Calendula, also known as pot marigold, is a wonderful herb that we can use to help our dogs. It’s also one that should be included in your dog’s first aid kit.
Externally, it works great to soothe the skin and heal wounds. In addition to it’s soothing properties, it is an anti-fungal and antibacterial. It’s great for insect bites, minor cuts, scrapes and stings. It brings down swelling and reduces pain.
Internally it is an anti-inflammatory, a liver stimulant and it increases lymph flow. It is also said that because it contains saponin constituents, it could have antitumor properties. Calendula is great at soothing the digestive and urinary tract. It is also effective for colitis.
To use calendula externally, you can make an herbal poultice, fomentation, salve, ointment or infused oil. You could even just make a flower infusion then cool the water and pour it over the affected area as a skin tonic.
Internally you can make a tea, tincture or sprinkle a little of the flower on your dog’s food. Herbs work best in low doses. I like to use herbs very conservatively. Talk to your holistic vet to see what he or she recommends. Personally, I give 2 drops of ACV tincture for every 10 pounds of body weight.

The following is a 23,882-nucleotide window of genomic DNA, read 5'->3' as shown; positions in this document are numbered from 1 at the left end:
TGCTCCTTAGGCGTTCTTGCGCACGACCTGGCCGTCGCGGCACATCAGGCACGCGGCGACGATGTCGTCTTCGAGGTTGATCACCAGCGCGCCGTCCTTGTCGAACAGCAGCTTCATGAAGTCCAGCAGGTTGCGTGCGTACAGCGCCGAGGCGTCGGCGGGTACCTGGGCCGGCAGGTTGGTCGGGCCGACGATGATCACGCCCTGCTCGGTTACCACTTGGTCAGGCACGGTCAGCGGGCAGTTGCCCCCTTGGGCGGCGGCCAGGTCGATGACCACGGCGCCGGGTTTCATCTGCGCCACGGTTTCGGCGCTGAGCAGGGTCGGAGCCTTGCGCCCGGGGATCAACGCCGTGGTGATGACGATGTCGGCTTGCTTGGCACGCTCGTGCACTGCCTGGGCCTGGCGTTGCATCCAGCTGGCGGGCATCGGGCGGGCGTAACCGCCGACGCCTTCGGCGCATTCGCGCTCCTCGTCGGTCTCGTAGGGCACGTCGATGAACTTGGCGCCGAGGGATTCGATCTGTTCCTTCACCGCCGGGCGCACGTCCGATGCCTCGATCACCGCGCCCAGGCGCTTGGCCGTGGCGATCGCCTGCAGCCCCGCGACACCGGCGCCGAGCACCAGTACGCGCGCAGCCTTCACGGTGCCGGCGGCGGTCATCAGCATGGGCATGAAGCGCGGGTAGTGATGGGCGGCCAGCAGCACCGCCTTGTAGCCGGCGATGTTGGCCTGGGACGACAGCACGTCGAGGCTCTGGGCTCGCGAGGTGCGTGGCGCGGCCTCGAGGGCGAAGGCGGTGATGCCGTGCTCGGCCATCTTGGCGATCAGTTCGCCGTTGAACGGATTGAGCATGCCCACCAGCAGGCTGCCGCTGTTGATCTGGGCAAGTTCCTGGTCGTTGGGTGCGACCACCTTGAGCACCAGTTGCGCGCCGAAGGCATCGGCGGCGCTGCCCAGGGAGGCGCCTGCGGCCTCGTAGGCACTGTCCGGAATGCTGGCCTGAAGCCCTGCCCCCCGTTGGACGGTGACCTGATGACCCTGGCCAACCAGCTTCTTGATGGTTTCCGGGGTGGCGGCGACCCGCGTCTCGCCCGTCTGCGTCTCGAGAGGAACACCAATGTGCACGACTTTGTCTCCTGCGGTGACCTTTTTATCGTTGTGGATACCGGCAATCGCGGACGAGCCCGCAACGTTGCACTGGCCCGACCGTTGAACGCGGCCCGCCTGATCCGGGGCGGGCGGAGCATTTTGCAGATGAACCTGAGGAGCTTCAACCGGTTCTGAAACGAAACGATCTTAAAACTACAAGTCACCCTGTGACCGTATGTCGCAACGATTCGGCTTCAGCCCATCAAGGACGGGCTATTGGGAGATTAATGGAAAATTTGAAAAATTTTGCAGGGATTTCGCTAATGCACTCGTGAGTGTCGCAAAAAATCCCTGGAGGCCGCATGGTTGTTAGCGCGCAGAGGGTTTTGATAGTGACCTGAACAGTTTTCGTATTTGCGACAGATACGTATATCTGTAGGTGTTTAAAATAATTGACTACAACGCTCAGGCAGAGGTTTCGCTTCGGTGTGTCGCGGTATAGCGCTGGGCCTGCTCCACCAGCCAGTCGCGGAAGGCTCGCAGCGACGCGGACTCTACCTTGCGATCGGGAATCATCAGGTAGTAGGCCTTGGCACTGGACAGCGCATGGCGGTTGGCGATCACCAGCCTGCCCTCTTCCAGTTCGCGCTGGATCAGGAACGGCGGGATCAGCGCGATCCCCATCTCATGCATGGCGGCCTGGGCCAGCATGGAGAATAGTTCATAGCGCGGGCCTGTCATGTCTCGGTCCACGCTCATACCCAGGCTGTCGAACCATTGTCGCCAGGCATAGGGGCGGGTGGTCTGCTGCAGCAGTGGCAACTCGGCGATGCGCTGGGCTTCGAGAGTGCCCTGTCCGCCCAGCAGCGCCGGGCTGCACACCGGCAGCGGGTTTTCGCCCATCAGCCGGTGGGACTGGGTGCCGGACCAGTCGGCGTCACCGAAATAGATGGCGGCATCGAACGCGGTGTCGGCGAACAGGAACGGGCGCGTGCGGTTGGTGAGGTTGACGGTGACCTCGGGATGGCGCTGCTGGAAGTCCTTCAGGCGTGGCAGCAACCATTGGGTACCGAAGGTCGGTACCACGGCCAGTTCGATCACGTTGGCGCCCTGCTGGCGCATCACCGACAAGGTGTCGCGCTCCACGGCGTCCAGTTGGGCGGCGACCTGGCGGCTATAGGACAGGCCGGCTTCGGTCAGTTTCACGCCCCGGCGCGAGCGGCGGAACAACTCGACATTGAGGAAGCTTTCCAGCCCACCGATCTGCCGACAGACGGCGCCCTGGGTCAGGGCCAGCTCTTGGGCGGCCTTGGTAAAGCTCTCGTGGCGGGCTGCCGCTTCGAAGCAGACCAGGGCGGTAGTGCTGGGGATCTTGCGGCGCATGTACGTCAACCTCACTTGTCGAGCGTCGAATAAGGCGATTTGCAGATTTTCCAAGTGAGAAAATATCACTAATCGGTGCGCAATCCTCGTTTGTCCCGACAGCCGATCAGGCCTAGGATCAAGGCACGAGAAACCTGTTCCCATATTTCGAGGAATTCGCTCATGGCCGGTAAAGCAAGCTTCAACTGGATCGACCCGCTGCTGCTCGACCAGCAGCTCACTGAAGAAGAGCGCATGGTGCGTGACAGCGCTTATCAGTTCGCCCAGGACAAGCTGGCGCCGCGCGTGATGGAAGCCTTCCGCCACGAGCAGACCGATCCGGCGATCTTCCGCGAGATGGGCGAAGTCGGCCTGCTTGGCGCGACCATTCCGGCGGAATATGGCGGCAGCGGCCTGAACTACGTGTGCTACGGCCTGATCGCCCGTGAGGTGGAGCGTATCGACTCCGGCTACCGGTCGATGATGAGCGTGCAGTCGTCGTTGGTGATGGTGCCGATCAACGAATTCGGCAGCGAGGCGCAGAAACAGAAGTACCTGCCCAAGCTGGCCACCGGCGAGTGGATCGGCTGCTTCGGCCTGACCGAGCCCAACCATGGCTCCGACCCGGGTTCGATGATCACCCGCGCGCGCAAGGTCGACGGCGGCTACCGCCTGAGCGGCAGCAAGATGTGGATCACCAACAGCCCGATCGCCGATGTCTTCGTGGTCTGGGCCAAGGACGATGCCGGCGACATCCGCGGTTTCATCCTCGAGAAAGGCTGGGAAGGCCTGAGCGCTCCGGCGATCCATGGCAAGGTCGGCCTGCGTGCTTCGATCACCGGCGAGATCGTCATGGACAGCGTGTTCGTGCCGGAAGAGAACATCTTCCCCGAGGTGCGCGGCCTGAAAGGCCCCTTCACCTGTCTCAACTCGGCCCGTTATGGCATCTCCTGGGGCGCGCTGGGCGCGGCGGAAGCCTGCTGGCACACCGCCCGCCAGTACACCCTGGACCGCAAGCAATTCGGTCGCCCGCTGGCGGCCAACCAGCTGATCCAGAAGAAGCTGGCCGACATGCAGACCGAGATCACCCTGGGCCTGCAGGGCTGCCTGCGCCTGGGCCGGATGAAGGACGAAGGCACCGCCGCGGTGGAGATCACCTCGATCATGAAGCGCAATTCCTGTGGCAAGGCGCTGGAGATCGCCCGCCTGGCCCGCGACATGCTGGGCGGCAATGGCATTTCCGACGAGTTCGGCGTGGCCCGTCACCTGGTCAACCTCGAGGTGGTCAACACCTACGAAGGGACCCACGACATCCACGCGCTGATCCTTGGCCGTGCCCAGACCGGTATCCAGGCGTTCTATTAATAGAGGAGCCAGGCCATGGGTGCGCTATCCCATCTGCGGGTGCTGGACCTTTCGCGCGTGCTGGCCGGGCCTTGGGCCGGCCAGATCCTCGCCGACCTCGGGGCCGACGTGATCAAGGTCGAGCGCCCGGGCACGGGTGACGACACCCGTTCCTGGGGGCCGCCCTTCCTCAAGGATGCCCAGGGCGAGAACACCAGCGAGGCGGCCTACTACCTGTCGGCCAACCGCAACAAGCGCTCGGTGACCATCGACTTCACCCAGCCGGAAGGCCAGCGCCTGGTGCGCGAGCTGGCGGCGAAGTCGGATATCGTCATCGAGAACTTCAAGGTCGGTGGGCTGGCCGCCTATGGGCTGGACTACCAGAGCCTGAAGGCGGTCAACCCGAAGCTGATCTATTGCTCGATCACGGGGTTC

If you don’t want to wait six weeks for your tincture to be ready, or feel more comfortable buying a tincture that was crafted by a master herbalist, Rita Hogan, who consults for Dogs Naturally, has a wonderful one you can buy here.
If you are making a first aid salve, calendula combines well with Saint John’s wort, comfrey and bee balm. If you are using it internally for inflammation of the digestive or urinary tract, you might want to consider adding a little corn silk, marshmallow or plantain.
Calendula is considered a very safe herb, but it is contraindicated in pregnancy. It also contains a trace amount of salicylic acid, which is potentially toxic to cats.
When picking calendula from your own garden to make a tincture, make sure that what you are picking is pot marigold (Calendula Officinalis) and not the French or Mexican variety (Tagetes), which may cause mild stomach irritation. These two flowers, both referred to as marigold, are actually very different plants.